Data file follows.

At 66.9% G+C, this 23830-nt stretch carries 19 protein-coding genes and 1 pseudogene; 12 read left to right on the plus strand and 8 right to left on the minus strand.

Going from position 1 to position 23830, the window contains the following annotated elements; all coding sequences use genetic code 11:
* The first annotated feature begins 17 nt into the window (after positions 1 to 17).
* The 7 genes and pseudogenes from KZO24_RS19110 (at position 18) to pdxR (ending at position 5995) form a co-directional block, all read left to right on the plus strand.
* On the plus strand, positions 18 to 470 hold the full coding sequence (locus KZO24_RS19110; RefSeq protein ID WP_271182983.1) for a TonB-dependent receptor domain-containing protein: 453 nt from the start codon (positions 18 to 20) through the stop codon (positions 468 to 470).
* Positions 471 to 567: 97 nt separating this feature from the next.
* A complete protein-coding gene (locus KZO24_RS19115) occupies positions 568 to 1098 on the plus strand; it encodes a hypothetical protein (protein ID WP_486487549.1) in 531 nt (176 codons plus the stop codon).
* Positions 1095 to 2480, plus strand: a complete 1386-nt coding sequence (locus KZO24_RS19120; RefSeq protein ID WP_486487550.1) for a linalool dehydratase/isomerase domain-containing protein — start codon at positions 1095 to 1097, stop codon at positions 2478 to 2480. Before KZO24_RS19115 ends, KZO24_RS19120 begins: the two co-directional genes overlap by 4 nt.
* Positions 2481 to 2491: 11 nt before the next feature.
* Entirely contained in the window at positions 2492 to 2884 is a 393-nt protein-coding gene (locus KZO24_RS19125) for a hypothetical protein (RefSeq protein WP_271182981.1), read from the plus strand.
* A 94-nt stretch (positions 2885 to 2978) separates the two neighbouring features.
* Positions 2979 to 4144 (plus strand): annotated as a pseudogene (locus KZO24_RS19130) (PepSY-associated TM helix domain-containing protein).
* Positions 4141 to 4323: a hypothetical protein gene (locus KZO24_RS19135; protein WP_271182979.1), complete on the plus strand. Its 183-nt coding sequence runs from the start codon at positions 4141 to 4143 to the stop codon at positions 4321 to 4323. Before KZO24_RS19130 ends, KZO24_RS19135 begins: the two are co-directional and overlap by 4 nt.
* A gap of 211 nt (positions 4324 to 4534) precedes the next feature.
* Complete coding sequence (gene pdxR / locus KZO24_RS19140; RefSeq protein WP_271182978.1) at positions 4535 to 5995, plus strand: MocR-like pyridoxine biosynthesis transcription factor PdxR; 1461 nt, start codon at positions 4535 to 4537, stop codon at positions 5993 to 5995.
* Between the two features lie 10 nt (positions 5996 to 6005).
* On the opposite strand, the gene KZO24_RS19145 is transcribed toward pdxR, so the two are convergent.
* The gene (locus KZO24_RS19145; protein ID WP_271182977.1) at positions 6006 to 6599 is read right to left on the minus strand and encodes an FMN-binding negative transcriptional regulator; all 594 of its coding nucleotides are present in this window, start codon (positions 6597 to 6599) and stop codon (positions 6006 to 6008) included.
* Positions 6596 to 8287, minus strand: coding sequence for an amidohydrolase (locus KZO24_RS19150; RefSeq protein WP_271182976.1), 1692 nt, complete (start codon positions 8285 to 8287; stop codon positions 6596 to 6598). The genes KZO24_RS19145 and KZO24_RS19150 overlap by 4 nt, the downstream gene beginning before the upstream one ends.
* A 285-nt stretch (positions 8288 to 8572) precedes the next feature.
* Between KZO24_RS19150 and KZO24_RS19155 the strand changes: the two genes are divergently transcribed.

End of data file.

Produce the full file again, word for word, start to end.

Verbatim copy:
At 66.9% G+C, this 23830-nt stretch carries 19 protein-coding genes and 1 pseudogene; 12 read left to right on the plus strand and 8 right to left on the minus strand.

Going from position 1 to position 23830, the window contains the following annotated elements; all coding sequences use genetic code 11:
* The first annotated feature begins 17 nt into the window (after positions 1 to 17).
* The 7 genes and pseudogenes from KZO24_RS19110 (at position 18) to pdxR (ending at position 5995) form a co-directional block, all read left to right on the plus strand.
* On the plus strand, positions 18 to 470 hold the full coding sequence (locus KZO24_RS19110; RefSeq protein ID WP_271182983.1) for a TonB-dependent receptor domain-containing protein: 453 nt from the start codon (positions 18 to 20) through the stop codon (positions 468 to 470).
* Positions 471 to 567: 97 nt separating this feature from the next.
* A complete protein-coding gene (locus KZO24_RS19115) occupies positions 568 to 1098 on the plus strand; it encodes a hypothetical protein (protein ID WP_486487549.1) in 531 nt (176 codons plus the stop codon).
* Positions 1095 to 2480, plus strand: a complete 1386-nt coding sequence (locus KZO24_RS19120; RefSeq protein ID WP_486487550.1) for a linalool dehydratase/isomerase domain-containing protein — start codon at positions 1095 to 1097, stop codon at positions 2478 to 2480. Before KZO24_RS19115 ends, KZO24_RS19120 begins: the two co-directional genes overlap by 4 nt.
* Positions 2481 to 2491: 11 nt before the next feature.
* Entirely contained in the window at positions 2492 to 2884 is a 393-nt protein-coding gene (locus KZO24_RS19125) for a hypothetical protein (RefSeq protein WP_271182981.1), read from the plus strand.
* A 94-nt stretch (positions 2885 to 2978) separates the two neighbouring features.
* Positions 2979 to 4144 (plus strand): annotated as a pseudogene (locus KZO24_RS19130) (PepSY-associated TM helix domain-containing protein).
* Positions 4141 to 4323: a hypothetical protein gene (locus KZO24_RS19135; protein WP_271182979.1), complete on the plus strand. Its 183-nt coding sequence runs from the start codon at positions 4141 to 4143 to the stop codon at positions 4321 to 4323. Before KZO24_RS19130 ends, KZO24_RS19135 begins: the two are co-directional and overlap by 4 nt.
* A gap of 211 nt (positions 4324 to 4534) precedes the next feature.
* Complete coding sequence (gene pdxR / locus KZO24_RS19140; RefSeq protein WP_271182978.1) at positions 4535 to 5995, plus strand: MocR-like pyridoxine biosynthesis transcription factor PdxR; 1461 nt, start codon at positions 4535 to 4537, stop codon at positions 5993 to 5995.
* Between the two features lie 10 nt (positions 5996 to 6005).
* On the opposite strand, the gene KZO24_RS19145 is transcribed toward pdxR, so the two are convergent.
* The gene (locus KZO24_RS19145; protein ID WP_271182977.1) at positions 6006 to 6599 is read right to left on the minus strand and encodes an FMN-binding negative transcriptional regulator; all 594 of its coding nucleotides are present in this window, start codon (positions 6597 to 6599) and stop codon (positions 6006 to 6008) included.
* Positions 6596 to 8287, minus strand: coding sequence for an amidohydrolase (locus KZO24_RS19150; RefSeq protein WP_271182976.1), 1692 nt, complete (start codon positions 8285 to 8287; stop codon positions 6596 to 6598). The genes KZO24_RS19145 and KZO24_RS19150 overlap by 4 nt, the downstream gene beginning before the upstream one ends.
* A 285-nt stretch (positions 8288 to 8572) precedes the next feature.
* Between KZO24_RS19150 and KZO24_RS19155 the strand changes: the two genes are divergently transcribed.